From: Dani Eder (firstname.lastname@example.org)
Date: Sun Apr 07 2002 - 12:57:04 MDT
--- Carlo Wood <email@example.com> wrote:
I've always been convinced that
> humanity will
> die unless we manage to get away from this planet
> colonize other planets. If not because there is a
> high risk
> of putting ALL our genes (and everything we every
> on one planet together with atom bombs and polution,
> or because
> soon we'll run out of materials, energy and destroy
> our environment
> beyond the point where we can survive
There are several flaws in the above thinking.
(1) most of the atomic bombs are already mounted
on rockets. What makes you think they won't follow
you to other planets?
(2) the materials of which the Earth is composed
aren't 'used up'. Aside from the small amount
converted in nuclear reaction, atoms are forever.
I like to think of landfills as future resource
mines we haven't figured out how to use effectively
yet, kind of like mineral reserves that are not
economic to mine at the present time.
(3) even the most heavily polluted places on
Earth are easier to colonize than any planet.
Take a good look at the Moon. Nature bombed it
for 500 million years, there's no atmosphere or
biological materials, and has a higher radiation
environment than downtown Hiroshima the day after
we bombed it.
(4) The Earth isn't a closed system from an energy
standpoint, so we can't 'run out' of that either,
at least until the Sun dies.
> the sun
> will burn up (or explode) in the end.
Left to itself (which won't happen if the Singularity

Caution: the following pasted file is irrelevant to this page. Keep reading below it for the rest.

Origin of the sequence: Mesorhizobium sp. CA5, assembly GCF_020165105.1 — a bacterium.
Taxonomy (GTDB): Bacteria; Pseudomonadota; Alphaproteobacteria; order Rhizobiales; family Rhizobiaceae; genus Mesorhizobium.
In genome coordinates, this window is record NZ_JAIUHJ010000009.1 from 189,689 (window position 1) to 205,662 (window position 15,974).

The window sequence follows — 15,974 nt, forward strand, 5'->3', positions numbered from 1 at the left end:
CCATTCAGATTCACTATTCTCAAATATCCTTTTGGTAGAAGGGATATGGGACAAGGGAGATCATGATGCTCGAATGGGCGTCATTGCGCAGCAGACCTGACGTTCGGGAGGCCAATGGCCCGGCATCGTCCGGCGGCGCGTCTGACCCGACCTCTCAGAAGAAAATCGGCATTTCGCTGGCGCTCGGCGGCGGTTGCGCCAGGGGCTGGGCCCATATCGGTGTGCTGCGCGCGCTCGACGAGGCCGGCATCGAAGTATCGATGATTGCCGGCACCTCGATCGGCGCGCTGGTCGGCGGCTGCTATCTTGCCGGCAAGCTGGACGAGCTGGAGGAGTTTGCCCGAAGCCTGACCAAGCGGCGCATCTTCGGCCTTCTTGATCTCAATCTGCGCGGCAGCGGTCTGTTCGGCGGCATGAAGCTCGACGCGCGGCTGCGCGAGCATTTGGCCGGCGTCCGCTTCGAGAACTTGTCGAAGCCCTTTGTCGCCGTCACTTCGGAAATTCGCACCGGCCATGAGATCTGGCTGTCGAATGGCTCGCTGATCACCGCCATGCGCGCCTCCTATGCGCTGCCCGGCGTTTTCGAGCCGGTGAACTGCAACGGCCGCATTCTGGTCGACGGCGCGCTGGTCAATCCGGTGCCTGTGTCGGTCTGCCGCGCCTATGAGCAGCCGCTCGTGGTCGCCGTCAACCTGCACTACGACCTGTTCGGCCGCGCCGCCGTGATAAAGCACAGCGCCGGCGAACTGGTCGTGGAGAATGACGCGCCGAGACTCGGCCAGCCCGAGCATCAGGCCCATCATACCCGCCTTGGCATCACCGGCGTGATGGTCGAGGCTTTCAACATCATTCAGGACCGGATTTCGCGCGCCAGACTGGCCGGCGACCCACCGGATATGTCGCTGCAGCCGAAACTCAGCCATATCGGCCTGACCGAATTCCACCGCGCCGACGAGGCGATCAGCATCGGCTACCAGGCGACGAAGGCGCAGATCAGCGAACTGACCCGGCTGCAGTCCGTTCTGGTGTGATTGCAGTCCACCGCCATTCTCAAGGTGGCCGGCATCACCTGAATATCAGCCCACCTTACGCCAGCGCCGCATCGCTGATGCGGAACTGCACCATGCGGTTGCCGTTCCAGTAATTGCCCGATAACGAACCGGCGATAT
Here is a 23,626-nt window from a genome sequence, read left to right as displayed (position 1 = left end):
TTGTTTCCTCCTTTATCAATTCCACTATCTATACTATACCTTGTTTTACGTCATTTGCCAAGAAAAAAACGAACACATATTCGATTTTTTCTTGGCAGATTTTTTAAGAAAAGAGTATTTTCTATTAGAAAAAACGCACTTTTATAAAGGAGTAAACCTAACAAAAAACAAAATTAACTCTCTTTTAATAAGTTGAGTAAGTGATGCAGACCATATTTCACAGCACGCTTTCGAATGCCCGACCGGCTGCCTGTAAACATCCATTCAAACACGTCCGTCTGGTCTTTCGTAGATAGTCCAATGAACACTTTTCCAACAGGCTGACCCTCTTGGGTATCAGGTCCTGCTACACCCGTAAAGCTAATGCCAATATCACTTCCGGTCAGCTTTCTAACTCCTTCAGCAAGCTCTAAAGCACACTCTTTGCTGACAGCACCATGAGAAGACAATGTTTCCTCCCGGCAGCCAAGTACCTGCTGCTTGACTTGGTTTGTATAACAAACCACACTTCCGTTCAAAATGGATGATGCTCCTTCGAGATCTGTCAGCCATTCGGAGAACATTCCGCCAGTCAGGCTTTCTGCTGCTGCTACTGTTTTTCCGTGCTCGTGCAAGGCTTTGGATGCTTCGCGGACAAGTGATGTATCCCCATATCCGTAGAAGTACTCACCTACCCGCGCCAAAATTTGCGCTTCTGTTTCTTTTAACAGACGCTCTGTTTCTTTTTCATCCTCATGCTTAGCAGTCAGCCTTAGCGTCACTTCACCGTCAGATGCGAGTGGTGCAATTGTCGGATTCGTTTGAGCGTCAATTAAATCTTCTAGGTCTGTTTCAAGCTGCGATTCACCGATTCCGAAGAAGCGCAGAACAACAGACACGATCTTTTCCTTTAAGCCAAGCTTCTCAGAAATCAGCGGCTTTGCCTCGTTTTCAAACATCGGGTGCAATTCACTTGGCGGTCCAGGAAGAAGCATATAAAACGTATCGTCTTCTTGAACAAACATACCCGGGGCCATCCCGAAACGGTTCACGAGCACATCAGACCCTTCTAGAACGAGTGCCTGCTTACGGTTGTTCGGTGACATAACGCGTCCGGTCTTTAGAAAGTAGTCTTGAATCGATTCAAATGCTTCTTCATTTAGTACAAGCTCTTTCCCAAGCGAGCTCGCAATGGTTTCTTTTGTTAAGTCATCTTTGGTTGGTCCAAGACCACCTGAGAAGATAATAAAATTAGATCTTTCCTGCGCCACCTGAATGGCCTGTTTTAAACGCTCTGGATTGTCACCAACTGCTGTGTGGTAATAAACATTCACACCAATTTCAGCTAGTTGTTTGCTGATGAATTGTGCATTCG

does), the Sun will last ~5 billion more years and
end up as a red dwarf. It won't go boom.
it isn't reasonable to expect we will change
> anything until it
> is too late (poisoned atmosphere, more humans then
> the earth
> and feed and a civilisation that is fragile and will
> down totally when we don't even get MORE people,
Poulation growth is slowing:
when America, or Europe or Japan etc
> turns into
> an area like Libanon or Irak.
Since the beginning of the Industrial Revolution
250 years ago, the trend has been for 'developed'
areas to spread. The drivers have been the search
for cheap labor and the spread of literacy.
The world view you have of impending doom and
gloom started with the Club of Rome's "Limits
to Growth" study. They used computer models
to project where society was going. There were
two critical flaws in their study, though.
one was the assumption of constant technology
over time spans of a century, which is clearly
wrong. The other was to treat the Earth as
a closed system, which it is not as long as
the Sun shines. So cheer up.
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